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Radioactive Decay: Definition, Formula & Types

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  • 0:00 Radioactive Decay and…
  • 1:55 A Review of Chemical Symbols
  • 2:33 Alpha Decay
  • 3:30 Beta Decay
  • 5:15 Gamma Emission
  • 6:00 Lesson Summary
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Lesson Transcript
Instructor: Nissa Garcia

Nissa has a masters degree in chemistry and has taught high school science and college level chemistry.

In this lesson, we'll discuss radioactive decay and learn the terms parent nucleus, daughter nucleus, and half-life. We'll also examine three types of radioactive decay.

Radioactive Decay and Half-Life

Radiation is part of our everyday lives. There are natural sources of radiation, such as radiation from outer space, as well as man-made sources of radiation, like nuclear power plants and cell phones. Radiation is given off from a process called radioactive decay. Radioactive decay occurs when the original nucleus, or parent nucleus, of an unstable atom decomposes and forms a different nucleus, or the daughter nucleus.

The rate at which radioactive decay occurs is measured using half-life, which is the time it takes for half the amount of the parent nucleus to decay. Each time the half-life of a radioactive material occurs, the amount of the radioactive material decreases to half of the original value.

In order to calculate the half-life of a radioactive material, we use the following equation:

Half-Life Formula

  • N0 is the initial quantity of the substance
  • N(t) is the quantity that still remains and has not yet decayed after a time (t)
  • t1/2 is the half-life of the decaying quantity
  • e is Euler's number, which equals 2.71828

For example, we can use the formula above to solve this problem:

The radioisotope strontium-90 has a half-life of 38.1 years. If a sample contains 100 mg of Sr-90, how many milligrams will remain after 152.4 years?

Half-Life Example Problem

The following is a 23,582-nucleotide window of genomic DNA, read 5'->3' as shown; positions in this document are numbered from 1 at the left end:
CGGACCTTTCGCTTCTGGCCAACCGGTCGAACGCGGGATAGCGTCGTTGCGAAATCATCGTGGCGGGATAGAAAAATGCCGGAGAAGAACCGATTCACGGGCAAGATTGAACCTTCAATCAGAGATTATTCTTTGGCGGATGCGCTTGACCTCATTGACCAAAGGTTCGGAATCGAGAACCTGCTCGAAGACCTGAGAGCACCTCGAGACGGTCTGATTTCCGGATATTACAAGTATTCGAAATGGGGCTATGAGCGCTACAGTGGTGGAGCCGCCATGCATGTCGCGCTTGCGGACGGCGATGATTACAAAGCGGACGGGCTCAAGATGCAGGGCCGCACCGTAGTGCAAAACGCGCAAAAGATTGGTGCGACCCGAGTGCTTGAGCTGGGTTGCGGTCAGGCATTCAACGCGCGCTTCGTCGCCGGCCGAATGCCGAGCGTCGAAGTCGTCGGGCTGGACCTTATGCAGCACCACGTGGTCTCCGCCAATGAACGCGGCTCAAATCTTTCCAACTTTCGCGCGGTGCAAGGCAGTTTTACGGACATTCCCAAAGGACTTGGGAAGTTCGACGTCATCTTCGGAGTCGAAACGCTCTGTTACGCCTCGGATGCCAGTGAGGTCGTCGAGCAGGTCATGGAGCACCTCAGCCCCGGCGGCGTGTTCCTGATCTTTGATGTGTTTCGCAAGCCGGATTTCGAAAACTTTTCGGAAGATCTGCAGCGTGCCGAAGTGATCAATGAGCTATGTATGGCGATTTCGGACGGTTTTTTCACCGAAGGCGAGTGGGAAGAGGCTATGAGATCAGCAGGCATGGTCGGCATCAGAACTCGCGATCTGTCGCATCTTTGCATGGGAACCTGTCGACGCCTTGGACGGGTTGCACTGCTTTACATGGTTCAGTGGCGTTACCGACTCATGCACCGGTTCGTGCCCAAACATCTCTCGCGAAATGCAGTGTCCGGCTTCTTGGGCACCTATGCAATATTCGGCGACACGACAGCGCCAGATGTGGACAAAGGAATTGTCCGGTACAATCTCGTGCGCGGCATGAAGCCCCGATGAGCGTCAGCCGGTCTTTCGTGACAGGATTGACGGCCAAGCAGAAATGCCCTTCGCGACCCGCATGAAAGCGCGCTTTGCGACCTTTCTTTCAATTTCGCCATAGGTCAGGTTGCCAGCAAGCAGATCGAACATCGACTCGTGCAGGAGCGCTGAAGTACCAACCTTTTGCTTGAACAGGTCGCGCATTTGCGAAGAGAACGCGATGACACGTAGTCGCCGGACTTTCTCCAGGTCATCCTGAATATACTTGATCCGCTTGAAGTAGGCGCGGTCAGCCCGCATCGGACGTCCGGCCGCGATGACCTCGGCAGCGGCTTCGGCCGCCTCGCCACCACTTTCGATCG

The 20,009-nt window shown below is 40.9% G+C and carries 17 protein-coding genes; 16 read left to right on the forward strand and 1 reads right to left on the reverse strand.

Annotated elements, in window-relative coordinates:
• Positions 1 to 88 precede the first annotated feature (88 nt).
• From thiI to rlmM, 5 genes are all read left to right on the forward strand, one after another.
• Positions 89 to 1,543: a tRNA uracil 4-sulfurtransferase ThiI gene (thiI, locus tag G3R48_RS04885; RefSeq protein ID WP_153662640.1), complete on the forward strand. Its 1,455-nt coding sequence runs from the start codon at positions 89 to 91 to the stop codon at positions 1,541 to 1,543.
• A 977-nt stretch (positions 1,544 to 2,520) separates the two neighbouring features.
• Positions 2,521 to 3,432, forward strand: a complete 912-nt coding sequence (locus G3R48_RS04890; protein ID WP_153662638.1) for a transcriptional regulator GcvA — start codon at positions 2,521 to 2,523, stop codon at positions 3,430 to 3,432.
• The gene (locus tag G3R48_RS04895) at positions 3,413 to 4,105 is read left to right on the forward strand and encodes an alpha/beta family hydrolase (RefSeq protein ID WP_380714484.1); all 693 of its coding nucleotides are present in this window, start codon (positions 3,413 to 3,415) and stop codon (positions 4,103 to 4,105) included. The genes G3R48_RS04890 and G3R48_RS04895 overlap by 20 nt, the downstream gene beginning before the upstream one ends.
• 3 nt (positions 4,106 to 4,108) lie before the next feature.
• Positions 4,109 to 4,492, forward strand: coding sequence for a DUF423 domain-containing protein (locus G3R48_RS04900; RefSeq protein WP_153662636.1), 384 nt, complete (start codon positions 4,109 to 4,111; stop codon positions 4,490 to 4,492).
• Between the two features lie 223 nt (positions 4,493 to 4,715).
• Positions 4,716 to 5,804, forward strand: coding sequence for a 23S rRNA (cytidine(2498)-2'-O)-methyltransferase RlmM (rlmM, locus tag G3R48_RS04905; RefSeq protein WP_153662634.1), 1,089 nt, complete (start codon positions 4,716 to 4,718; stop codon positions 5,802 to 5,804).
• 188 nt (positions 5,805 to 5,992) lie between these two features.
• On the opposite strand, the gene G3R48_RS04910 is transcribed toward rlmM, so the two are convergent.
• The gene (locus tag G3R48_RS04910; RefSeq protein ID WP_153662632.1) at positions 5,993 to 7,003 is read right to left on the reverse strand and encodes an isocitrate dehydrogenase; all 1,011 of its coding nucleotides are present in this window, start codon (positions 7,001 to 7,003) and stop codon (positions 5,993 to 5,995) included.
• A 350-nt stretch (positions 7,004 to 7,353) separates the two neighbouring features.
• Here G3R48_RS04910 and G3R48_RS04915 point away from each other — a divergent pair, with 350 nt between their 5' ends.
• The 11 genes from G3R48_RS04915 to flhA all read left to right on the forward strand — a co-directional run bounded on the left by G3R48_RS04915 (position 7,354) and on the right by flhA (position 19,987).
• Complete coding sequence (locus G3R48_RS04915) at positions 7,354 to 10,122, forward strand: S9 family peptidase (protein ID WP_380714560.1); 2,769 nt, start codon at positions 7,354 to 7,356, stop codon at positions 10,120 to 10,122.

Here are the steps in calculation:

  1. -0.693 multiplied by 152.4 = -105.6132
  2. -105.6132 divided by 38.1 = -2.772
  3. e raised to the power of -2.772 = 0.0625
  4. 100 multiplied by 0.0625 = 6.25

A Review of Chemical Symbols

When radioactive decay occurs, a particle or energy is emitted when the nucleus of the parent atom decays to the daughter nucleus. Before we proceed to the different types of decay, let's review that the atomic mass is the superscript or the small number at the upper left side of the element symbol, indicating how many protons and neutrons are in the nucleus, and the atomic number is the subscript, or small number, at the lower left side of the element symbol, indicating how many protons are in the nucleus.

There are three main types of radioactive decay. These are: alpha decay, beta decay, and gamma emission. Let's talk about alpha decay first.

Alpha Decay

Alpha decay, or alpha emission, is the release or emission of an alpha particle, which is a helium nucleus consisting of two protons and two neutrons. This type of decay usually occurs in larger and heavier atoms. In the figure, you'll see that a helium particle (alpha particle) is emitted from the parent nucleus.

Due to the release of the alpha particle, the daughter nucleus has an atomic mass that is 4 less than the original and an atomic number that is 2 less than the original. Since the atomic number is different, then the chemical element is also different

Here is the equation for the radioactive decay of uranium (U) to thorium (Th):

Alpha Decay Reaction

If we add all the superscripts from the product's side (234 + 4), it will be equal to the atomic mass of uranium, which is 238. If we add all the subscripts from the products side (90 + 2), it will be equal to the atomic number of the parent nucleus, uranium.

Beta Decay

Beta decay, or beta emission, occurs when a neutron transforms into a proton or a proton transforms into a neutron inside the nucleus. This conversion results in a beta particle--either an electron or positron--to be emitted, accompanied by either an electron antineutrino (a subatomic particle that is electrically neutral) or electron neutrino.

There are two types of beta decay, beta minus decay and beta plus decay. Beta minus decay occurs when a neutron turns into a proton. This causes an electron, accompanied by an electron antineutrino, to be emitted. As a result, the daughter nucleus' atomic number increases by 1.

Below are the symbols typically used for a beta minus decay. An example is shown where the iodine (I) undergoes radioactive decay, producing xenon (Xe). We can see that the atomic number increases. We can also see that an antineutrino is emitted.

Beta Minus Decay

If we check the superscripts (atomic masses) and subscripts (atomic numbers), they are balanced in the reactants and products: (131 = 131) and (53 = 54 - 1).

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